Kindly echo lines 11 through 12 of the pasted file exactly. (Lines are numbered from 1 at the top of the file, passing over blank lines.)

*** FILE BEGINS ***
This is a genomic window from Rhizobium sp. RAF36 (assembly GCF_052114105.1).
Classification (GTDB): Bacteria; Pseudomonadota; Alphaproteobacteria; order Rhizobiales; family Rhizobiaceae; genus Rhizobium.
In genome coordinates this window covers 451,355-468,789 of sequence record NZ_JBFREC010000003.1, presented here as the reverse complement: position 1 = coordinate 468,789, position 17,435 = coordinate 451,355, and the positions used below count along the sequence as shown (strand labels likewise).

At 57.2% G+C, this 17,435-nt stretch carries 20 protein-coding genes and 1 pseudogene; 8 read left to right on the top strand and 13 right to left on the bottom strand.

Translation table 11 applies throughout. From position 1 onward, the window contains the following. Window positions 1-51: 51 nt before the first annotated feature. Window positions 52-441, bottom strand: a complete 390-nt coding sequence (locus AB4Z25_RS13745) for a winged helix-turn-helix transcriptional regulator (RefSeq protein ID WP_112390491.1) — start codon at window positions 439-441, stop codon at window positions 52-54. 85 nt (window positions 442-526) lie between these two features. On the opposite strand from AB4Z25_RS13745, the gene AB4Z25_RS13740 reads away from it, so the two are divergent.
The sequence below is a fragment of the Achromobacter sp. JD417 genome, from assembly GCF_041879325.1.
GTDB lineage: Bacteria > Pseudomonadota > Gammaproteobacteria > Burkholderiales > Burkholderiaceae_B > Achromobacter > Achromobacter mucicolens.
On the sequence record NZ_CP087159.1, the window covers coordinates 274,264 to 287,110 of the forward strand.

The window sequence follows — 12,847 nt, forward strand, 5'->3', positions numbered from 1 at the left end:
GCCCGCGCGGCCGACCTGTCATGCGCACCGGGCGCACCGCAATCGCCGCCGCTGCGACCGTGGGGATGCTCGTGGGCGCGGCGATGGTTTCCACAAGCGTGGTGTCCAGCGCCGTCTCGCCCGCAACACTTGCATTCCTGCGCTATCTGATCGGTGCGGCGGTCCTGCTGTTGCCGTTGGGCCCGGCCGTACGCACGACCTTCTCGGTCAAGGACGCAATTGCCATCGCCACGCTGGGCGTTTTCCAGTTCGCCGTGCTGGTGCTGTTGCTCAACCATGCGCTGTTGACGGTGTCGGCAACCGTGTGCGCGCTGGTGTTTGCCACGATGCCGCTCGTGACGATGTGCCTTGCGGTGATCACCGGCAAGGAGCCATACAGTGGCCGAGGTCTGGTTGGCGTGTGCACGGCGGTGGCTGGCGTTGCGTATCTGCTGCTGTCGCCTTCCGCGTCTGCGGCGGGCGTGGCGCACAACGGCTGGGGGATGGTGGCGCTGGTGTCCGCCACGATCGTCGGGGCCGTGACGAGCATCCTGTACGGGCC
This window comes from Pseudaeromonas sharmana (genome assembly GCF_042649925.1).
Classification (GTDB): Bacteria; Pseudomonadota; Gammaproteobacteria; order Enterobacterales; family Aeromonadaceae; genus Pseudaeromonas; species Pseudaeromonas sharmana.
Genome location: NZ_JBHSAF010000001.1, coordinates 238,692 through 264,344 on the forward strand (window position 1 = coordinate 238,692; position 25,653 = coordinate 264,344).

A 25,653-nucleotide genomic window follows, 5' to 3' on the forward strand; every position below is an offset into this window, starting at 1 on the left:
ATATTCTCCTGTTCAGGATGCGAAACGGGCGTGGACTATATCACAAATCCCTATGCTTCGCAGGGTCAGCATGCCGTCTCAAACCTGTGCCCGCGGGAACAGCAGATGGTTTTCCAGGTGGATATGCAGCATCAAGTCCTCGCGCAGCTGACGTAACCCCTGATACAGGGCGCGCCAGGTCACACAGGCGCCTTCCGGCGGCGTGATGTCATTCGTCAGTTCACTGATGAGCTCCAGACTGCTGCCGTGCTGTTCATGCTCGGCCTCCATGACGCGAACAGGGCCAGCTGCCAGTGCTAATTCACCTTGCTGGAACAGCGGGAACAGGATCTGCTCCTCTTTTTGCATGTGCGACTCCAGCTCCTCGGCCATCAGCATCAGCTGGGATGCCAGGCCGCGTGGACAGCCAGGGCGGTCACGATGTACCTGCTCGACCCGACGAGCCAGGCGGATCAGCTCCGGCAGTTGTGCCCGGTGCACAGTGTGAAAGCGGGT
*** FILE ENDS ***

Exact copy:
This window comes from Pseudaeromonas sharmana (genome assembly GCF_042649925.1).
Classification (GTDB): Bacteria; Pseudomonadota; Gammaproteobacteria; order Enterobacterales; family Aeromonadaceae; genus Pseudaeromonas; species Pseudaeromonas sharmana.